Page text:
1887
Cognitive and Empirical Pragmatics: Issues and perspectives
  • ISSN 0774-5141
  • E-ISSN: 1569-9676
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Abstract

This squib reconsiders Geis & Zwicky’s influential proposal on Invited Inference, according to which conditionals are regularly “perfected” to biconditionals. We first show that the “regularity” assumption attached to conditional perfection is doubtful in light of established experimental findings concerning other logical terms, such as Some and or and the conjunction and. We then review existing conditional data with the aim of making them cohere with these other experimental findings. We argue that (a) the process that leaves the impression of a biconditional reading (the acceptance of a fallacious argument such as the Affirmation of the Consequent) arises only after all participants detect a violation on-line from what is essentially a surprising minor premise and that; (b) some participants make an effort to adjust to such unexpected violations at a relatively small cognitive cost in order to accept invalid arguments while others persist in rejecting whatever follows and at a greater cognitive cost. Both of these features of conditional processing undermine claims from Geis & Zwicky’s proposal.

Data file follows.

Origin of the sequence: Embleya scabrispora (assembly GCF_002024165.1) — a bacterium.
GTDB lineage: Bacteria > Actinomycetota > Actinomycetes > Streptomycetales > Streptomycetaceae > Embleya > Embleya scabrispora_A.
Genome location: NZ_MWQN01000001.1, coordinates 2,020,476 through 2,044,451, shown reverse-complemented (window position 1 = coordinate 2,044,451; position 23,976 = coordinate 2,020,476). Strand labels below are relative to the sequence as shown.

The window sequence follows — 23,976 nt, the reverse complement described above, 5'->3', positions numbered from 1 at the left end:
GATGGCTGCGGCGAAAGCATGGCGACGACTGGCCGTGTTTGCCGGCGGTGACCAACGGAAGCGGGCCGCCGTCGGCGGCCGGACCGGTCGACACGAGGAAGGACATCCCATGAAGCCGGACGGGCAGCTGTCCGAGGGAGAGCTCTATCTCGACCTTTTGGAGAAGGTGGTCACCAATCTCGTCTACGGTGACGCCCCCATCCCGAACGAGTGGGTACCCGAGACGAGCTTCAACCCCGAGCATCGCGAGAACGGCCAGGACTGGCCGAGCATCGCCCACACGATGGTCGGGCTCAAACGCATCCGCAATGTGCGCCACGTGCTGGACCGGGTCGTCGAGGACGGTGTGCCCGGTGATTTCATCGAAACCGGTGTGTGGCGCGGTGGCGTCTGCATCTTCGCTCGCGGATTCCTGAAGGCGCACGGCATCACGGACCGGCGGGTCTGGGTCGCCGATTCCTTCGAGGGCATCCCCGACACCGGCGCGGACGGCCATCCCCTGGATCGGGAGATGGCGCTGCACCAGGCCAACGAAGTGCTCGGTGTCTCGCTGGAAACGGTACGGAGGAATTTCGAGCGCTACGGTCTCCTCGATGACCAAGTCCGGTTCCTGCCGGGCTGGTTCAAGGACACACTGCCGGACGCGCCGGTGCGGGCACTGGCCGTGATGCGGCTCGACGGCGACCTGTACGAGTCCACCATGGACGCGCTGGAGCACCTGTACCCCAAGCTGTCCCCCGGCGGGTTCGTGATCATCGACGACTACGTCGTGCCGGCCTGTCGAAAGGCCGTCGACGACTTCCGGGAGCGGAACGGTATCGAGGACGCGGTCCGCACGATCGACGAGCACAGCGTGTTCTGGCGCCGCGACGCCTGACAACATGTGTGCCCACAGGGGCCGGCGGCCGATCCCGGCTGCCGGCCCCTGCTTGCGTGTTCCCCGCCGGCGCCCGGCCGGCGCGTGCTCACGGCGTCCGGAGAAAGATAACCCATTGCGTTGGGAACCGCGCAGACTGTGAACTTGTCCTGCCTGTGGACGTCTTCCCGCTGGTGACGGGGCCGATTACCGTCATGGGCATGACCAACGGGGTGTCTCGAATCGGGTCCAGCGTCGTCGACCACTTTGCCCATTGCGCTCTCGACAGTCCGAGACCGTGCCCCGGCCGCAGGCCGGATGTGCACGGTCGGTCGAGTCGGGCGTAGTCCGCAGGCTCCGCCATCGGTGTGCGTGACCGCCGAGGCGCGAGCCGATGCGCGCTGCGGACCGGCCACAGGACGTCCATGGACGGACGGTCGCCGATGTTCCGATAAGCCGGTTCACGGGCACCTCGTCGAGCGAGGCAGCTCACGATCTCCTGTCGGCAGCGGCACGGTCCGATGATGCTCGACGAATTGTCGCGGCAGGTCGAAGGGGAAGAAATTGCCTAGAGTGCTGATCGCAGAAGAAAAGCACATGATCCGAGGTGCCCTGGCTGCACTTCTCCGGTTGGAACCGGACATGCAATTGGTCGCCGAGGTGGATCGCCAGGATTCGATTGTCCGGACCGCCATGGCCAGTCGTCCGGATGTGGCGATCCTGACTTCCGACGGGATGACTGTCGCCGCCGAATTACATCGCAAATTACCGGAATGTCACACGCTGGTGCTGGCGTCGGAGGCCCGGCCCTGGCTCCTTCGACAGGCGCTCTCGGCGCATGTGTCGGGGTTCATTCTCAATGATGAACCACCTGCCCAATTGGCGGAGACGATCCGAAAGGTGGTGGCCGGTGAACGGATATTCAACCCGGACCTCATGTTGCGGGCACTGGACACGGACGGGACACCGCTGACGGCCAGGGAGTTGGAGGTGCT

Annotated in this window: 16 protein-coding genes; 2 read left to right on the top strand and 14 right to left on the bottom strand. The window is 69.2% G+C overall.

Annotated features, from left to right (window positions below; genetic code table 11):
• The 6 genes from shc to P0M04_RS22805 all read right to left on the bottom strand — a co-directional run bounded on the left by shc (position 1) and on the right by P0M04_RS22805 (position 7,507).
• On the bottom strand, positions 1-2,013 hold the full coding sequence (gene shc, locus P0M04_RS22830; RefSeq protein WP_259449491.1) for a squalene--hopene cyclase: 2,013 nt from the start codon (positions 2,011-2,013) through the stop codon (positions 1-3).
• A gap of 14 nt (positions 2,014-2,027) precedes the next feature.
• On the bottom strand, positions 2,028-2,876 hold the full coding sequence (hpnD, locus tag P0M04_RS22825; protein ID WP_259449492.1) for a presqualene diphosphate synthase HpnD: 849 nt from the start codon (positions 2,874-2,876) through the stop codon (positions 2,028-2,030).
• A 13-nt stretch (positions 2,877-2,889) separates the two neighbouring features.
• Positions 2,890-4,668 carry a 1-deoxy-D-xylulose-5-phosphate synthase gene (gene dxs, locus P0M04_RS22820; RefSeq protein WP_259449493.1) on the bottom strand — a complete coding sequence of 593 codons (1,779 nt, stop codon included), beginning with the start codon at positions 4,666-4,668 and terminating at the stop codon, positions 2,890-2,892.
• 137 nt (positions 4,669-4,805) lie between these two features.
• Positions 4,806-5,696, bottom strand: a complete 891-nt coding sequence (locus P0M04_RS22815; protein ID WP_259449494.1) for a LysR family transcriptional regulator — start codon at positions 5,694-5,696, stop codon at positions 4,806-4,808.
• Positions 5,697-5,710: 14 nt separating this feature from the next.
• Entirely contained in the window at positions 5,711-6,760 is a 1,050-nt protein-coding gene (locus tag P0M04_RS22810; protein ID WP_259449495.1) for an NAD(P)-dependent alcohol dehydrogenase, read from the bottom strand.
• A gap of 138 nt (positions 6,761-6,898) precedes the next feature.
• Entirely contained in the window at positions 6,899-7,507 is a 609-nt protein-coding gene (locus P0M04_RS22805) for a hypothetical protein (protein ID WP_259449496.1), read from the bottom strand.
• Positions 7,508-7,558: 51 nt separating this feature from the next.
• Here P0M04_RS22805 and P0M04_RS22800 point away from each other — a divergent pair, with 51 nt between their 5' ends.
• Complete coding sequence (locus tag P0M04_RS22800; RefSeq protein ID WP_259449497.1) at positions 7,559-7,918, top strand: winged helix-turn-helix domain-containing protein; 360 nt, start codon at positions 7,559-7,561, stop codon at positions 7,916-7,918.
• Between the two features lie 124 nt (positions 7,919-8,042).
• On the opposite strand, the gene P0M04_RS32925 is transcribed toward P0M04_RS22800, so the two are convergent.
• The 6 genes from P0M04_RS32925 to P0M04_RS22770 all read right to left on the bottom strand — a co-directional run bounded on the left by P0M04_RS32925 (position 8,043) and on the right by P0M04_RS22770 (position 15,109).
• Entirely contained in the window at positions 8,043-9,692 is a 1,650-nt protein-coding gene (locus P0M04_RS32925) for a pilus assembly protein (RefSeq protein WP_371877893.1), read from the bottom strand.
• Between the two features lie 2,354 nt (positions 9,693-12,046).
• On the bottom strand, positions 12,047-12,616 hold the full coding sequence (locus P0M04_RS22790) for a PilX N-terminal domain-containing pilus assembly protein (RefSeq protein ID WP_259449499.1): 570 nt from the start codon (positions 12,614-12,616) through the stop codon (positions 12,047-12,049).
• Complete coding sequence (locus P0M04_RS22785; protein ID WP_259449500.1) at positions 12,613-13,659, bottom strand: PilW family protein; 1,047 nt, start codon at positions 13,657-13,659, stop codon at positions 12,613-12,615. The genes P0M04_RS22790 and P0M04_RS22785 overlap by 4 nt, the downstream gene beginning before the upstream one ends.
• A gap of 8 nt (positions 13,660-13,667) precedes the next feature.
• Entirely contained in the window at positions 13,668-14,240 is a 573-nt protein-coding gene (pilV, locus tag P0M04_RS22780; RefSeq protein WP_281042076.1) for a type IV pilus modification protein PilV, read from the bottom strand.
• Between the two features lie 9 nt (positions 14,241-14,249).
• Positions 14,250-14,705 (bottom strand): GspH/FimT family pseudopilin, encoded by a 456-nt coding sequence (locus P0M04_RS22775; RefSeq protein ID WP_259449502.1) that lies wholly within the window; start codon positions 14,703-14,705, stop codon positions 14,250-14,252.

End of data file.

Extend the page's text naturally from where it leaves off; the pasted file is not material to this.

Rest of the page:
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/content/journals/10.1075/bjl.25.09nov
2011-01-01
2019-10-17
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References

http://instance.metastore.ingenta.com/content/journals/10.1075/bjl.25.09nov
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  • Article Type: Research Article
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